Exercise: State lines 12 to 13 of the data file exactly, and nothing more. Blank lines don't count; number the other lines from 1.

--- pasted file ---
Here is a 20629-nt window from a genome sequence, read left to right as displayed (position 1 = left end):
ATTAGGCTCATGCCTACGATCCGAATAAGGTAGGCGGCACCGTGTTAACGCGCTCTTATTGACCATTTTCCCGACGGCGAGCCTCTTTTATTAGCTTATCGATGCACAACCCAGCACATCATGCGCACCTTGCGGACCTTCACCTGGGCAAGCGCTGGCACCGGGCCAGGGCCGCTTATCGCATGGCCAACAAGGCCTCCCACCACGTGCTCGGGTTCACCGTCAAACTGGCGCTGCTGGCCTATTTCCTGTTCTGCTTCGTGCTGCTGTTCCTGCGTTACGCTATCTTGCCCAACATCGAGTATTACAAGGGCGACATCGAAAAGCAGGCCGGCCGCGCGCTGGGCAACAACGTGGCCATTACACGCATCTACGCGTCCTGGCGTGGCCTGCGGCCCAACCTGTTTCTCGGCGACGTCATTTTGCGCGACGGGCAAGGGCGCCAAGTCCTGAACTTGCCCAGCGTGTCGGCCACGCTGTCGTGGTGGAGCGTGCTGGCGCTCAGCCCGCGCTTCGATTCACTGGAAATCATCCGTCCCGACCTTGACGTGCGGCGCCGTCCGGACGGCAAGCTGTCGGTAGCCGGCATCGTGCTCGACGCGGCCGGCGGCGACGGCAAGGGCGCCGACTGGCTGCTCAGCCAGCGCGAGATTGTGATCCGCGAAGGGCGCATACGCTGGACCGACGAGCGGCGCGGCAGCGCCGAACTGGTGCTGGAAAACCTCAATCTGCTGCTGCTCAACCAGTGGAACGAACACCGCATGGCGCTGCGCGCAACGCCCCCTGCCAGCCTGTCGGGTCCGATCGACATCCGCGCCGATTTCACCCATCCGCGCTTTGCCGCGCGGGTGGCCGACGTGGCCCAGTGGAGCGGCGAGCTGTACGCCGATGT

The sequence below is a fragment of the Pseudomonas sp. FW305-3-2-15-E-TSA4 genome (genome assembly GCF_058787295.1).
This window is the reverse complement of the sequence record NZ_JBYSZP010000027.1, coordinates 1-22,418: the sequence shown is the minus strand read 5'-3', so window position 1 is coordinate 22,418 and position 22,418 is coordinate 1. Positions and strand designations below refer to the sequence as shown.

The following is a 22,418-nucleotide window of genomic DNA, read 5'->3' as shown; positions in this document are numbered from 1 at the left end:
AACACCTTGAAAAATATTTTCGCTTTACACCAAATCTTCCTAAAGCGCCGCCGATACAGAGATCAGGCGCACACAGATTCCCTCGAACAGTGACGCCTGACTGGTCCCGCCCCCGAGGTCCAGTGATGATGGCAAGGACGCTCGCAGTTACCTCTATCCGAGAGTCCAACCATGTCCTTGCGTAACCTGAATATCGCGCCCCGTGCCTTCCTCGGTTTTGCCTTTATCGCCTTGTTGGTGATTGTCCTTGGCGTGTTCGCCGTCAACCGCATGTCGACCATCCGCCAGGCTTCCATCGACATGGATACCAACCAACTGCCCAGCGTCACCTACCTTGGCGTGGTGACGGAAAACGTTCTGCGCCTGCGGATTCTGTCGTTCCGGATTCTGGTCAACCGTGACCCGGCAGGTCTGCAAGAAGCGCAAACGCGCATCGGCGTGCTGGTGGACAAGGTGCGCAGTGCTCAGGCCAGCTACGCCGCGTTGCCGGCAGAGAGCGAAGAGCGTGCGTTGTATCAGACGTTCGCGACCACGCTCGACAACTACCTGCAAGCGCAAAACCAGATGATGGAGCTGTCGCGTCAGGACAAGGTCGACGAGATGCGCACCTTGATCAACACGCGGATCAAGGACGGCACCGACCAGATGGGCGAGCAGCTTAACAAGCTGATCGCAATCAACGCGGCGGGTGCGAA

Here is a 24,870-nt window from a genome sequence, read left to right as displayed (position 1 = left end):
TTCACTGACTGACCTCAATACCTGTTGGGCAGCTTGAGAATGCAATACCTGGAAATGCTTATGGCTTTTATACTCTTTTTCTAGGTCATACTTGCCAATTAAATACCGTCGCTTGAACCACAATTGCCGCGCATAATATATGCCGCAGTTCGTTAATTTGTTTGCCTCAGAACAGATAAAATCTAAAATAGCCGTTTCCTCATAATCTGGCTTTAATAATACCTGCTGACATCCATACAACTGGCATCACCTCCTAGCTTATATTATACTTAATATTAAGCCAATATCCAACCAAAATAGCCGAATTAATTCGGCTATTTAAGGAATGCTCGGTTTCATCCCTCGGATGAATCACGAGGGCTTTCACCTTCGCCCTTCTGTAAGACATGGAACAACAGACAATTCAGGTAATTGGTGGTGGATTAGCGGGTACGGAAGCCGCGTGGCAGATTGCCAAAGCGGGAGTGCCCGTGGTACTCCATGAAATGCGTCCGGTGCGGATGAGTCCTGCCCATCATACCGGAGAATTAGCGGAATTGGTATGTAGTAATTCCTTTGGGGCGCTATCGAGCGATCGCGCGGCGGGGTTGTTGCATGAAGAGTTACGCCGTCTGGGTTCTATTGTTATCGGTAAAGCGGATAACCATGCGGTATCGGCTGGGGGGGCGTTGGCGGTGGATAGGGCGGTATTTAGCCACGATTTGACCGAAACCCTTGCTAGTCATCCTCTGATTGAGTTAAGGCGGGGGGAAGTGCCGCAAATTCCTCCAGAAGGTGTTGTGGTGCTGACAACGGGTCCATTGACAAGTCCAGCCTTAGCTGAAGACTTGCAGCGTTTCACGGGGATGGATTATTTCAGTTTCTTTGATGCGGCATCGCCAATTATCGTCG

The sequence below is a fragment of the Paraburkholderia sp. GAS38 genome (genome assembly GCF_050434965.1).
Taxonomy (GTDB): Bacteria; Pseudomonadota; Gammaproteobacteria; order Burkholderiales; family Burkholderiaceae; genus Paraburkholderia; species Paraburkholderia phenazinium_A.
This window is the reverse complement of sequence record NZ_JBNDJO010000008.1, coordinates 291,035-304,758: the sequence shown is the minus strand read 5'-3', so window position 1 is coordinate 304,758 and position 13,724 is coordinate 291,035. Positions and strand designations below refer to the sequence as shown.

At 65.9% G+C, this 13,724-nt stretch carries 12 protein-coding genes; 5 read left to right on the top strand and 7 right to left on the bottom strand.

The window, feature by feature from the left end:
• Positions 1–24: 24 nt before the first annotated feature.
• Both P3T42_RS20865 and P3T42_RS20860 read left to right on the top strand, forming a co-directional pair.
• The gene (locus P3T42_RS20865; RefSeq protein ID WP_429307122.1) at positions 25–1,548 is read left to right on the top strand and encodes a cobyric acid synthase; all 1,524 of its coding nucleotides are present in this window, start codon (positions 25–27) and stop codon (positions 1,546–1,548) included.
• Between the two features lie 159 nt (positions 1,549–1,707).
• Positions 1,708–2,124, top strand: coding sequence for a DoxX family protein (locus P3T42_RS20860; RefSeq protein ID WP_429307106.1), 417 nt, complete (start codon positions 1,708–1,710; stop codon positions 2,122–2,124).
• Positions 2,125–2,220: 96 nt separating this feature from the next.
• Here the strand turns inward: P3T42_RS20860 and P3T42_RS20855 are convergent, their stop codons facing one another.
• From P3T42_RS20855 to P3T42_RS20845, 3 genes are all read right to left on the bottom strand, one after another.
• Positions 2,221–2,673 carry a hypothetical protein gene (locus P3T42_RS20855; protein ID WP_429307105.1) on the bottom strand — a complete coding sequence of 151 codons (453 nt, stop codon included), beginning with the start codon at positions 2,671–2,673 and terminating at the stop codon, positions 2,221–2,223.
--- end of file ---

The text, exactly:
At 65.9% G+C, this 13,724-nt stretch carries 12 protein-coding genes; 5 read left to right on the top strand and 7 right to left on the bottom strand.

The window, feature by feature from the left end: